Instead the BLM reportedly has been using contraceptives in addition to the aggressive roundups of thousands of wild horses decimating and in some cases eliminating entire herds, leaving empty herd management areas on public lands for federally contracted ranchers to graze their cattle, mining companies to mine, pipeline companies to lay pipeline . . . and so on it goes.

So dear citizens of Canada, we recommend you take a very hard look at what is happening in the US before you jump on the contraceptive bandwagon for wild horse population control. You may find that this “reproductive alternative” will continue along with the culls, not in place of them.

By the way, if you look up the definition of cull, it says:

1. a selective slaughter of wild animals; 2. reduce the population of (a wild animal) by selective slaughter; and 3. send (an inferior or surplus animal on a farm) to be slaughtered.

At the end of McMackin’s report she states:

“Wild horse capture permits began being distributed by the province mid-January. Once captured, the horses become property of the licence holder, who may keep or sell the horses”.

McMackin does not mention the grisly prospect that can easily occur with the sale of these horses, namely slaughter.

McMackin ends with the quote:

“‘The government is running out of options for these horses,” said Samson-French.'”

Ah, yes.
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Featured image from Tooth and Claw Photography. See more >>

Capture of wild horses in Alberta likely to meet 10% of target

Cross-posted from The Global Post
by THE CANADIAN PRESS

Photo: Wild Horses of Alberta Society
Photo: Wild Horses of Alberta Society

CALGARY — Alberta is likely to fall well short of its goal to reduce its wild horse population by almost 200 animals when permits expire at the end of the week.

Two licences were issued by the government to capture up to 196 feral horses in the central Alberta area around Sundre. One of the licence-holders says the actual number will probably be around 20.

The permits are in effect until March 1.

“The maximum number of feral horses that can be captured is still 196. I’m not aware of an intention to extend the capture season at this point,” Carrie Sancartier, a spokeswoman for Alberta Environment, said in an email Wednesday.

“I’ve just caught a few so far,” said Bryn Thiessen, 54, who runs Helmer Creek Ranch near Sundre and has one of the licences. “I haven’t had time and I won’t do a poor job for the horses’ sake and everybody else’s.

“I can’t foresee reaching the goal given the shortened capture season and the fact that nobody else has bothered. Other guys who have trapped in the past didn’t bother applying.”

Thiessen said he’s managed to bring in three horses so far and the other permit-holder, a friend of his, has captured a dozen.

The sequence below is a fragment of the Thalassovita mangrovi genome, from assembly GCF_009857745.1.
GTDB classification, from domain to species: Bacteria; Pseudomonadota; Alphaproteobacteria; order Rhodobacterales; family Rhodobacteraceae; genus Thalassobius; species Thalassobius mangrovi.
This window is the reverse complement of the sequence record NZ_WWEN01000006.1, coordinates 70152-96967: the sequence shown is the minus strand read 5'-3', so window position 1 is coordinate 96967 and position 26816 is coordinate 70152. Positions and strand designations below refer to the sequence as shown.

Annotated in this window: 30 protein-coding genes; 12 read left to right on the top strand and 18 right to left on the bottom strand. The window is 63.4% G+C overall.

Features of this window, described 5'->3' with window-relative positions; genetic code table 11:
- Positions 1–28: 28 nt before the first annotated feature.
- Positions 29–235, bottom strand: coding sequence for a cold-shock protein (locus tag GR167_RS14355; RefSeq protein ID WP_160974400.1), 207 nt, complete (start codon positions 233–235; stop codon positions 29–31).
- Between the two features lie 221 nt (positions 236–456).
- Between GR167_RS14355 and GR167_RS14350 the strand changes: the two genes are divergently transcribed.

The government says the feral horse population is continuing to balloon and numbers need to be balanced to accommodate the grazing needs of cattle and wildlife.

Alberta Environment says the number of horses in the Sundre area increased to 980 last year from 778 the year before. The department is confident about the count, which is done at the same time every year by helicopter.

The horses are descendants of domestic animals used in logging and mining operations in the early 1900s.

The plan to reduce the population has drawn the ire of animal rights activists who worry that many of the horses are destined for slaughterhouses or will die during the roundup.

RCMP said three women and two men involved in an ongoing protest were arrested Tuesday for mischief. They have been released on the promise to stay away from the wild horse capture site and are to appear in Didsbury provincial court on March 31.

“The five individuals were warned by officers a few moments prior to entering the immediate site area that they would be committing mischief were they to proceed,” Sgt. Josee Valiquette wrote in a release Wednesday.

“The individuals proceeded to the site despite the warning and were subsequently arrested.”

The names of the five protesters have not been released. Continue reading >>

Canadian MP Atamanenko joins protesters calling for an end to horse slaughter

Alex Atamanenko MP Alberta Protest. Image by Gavin Young.
B.C. New Democrat MP Alex Atamanenko speaks beneath a Stop Slaughtering Us billboard in Calgary on Monday. Atamanenko is the author of Bill C-322 which would prohibit horse slaughter for human consumption. Image by Gavin Young.

Canadian Flag

THANDI FLETCHER, reporting for the Calgary Herald writes:

CALGARY — With the backdrop of a billboard reading “Stop Slaughtering Us,” a crowd of demonstrators led by a New Democrat MP gathered Monday in Calgary calling for an end to the slaughtering of horses for human consumption.

But horse meat industry experts are calling the campaign an unfair attack that appeals to emotion while ignoring the “science” that deems horse meat safe to be eaten by humans.

On Monday, more than a dozen horse advocates crowded a grass patch beside Memorial Drive and Barlow Trail S.E. for the unveiling of a billboard that shows a picture of two horses beside the heading, “Stop Slaughtering Us.”

The protesters were supporting Bill C-322, a private member’s bill introduced by B.C. MP Alex Atamanenko in October.

The bill seeks to end the import and export of horses for slaughter for human consumption.

Read more >>